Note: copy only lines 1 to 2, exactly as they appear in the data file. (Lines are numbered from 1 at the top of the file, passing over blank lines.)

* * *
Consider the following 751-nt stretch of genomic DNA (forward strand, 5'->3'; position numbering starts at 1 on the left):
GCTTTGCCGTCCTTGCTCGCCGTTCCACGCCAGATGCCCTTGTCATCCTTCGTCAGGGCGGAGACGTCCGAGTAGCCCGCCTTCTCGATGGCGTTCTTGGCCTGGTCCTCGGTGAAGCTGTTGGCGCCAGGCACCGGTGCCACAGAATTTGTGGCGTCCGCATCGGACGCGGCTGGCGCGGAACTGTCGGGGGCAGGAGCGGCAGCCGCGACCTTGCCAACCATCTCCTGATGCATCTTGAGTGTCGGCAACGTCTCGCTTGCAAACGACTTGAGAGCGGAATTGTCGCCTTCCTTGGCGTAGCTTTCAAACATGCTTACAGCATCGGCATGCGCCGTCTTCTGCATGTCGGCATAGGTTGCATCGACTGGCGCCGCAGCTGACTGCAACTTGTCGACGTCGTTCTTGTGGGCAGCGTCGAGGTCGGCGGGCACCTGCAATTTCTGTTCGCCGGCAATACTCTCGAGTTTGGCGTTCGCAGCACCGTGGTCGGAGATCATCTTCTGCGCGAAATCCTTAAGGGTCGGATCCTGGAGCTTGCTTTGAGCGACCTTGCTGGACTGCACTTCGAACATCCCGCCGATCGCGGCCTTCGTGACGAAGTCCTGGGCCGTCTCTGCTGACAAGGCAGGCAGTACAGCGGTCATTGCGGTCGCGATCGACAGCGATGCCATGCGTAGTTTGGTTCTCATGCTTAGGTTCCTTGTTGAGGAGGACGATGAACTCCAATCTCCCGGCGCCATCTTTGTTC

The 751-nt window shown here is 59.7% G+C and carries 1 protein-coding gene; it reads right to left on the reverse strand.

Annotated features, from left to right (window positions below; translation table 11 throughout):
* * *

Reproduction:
Consider the following 751-nt stretch of genomic DNA (forward strand, 5'->3'; position numbering starts at 1 on the left):
GCTTTGCCGTCCTTGCTCGCCGTTCCACGCCAGATGCCCTTGTCATCCTTCGTCAGGGCGGAGACGTCCGAGTAGCCCGCCTTCTCGATGGCGTTCTTGGCCTGGTCCTCGGTGAAGCTGTTGGCGCCAGGCACCGGTGCCACAGAATTTGTGGCGTCCGCATCGGACGCGGCTGGCGCGGAACTGTCGGGGGCAGGAGCGGCAGCCGCGACCTTGCCAACCATCTCCTGATGCATCTTGAGTGTCGGCAACGTCTCGCTTGCAAACGACTTGAGAGCGGAATTGTCGCCTTCCTTGGCGTAGCTTTCAAACATGCTTACAGCATCGGCATGCGCCGTCTTCTGCATGTCGGCATAGGTTGCATCGACTGGCGCCGCAGCTGACTGCAACTTGTCGACGTCGTTCTTGTGGGCAGCGTCGAGGTCGGCGGGCACCTGCAATTTCTGTTCGCCGGCAATACTCTCGAGTTTGGCGTTCGCAGCACCGTGGTCGGAGATCATCTTCTGCGCGAAATCCTTAAGGGTCGGATCCTGGAGCTTGCTTTGAGCGACCTTGCTGGACTGCACTTCGAACATCCCGCCGATCGCGGCCTTCGTGACGAAGTCCTGGGCCGTCTCTGCTGACAAGGCAGGCAGTACAGCGGTCATTGCGGTCGCGATCGACAGCGATGCCATGCGTAGTTTGGTTCTCATGCTTAGGTTCCTTGTTGAGGAGGACGATGAACTCCAATCTCCCGGCGCCATCTTTGTTC